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The Future on Display

(September 2006) posted on Wed Sep 20, 2006

Exploring a New Generation of Signage and Graphics Materials

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By Ben P. Rosenfield

We've come a long way since the cave paintings and petroglyphs of our prehistoric ancestors. The natural pigments and rudimentary tools used to make those ancient drawings and carvings have gone through many changes over the millennia, and this evolution shows no sign of ending. In fact, the pace at which new display graphics technology is being developed has resulted in commercially viable products that would have seemed far-fetched just a decade ago.

The latest high-tech displays rely on innovations such as electronic inks and papers and organic light-emitting diodes—things you may have thought could only exist as special effects in sci-fi movies. But these display systems are steadily coming of age, and major manufacturers are putting them to use in signage, industrial products, and consumer goods. Read on to discover more about these technologies and what unique opportunities they may have in store for you, whether your shop uses screen printing, wide-format inkjets, or other imaging methods.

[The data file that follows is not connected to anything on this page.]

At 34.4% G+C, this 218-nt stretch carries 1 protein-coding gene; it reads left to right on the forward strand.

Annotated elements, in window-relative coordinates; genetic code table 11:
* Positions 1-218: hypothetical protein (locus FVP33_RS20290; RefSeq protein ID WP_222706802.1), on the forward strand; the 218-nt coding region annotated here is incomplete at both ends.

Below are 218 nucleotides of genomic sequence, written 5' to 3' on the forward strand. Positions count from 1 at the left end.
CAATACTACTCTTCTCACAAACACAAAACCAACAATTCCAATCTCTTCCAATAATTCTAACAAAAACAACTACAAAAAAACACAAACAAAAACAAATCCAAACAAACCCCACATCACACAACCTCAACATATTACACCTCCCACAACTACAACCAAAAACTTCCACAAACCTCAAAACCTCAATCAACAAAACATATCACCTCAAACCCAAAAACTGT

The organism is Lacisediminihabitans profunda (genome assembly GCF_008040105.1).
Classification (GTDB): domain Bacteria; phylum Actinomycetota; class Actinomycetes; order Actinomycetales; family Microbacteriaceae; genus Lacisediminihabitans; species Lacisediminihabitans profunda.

Electronic paper at PARC

Xerox's Palo Alto Research Center (PARC), Palo Alto, CA, developed the technology for Gyricon, its electronic, reusable paper, in the 1970s. At the heart of a Gyricon sheet are bichromal balls (Figure 1), small spheres that are black on one side and white on the other (and have also been produced in other colors). Bob Street, a research fellow at PARC, explains that these bichromal balls are essentially embedded in a plastic sheet, and then the plastic sheet absorbs a liquid and swells. "The balls start out embedded in a hole, and that hole is made larger and filled with a small amount of liquid so they can move," he says.

The balls are electrically charged to be positive and negative at opposite poles. Applying voltage to the sheet's surface causes the spheres to rotate and show a color. Gyricon can be used to display text and pictures, and the technology is bistable—imagery remains on display until new voltage patterns are applied. But getting Gyricon to that point was a challenge.


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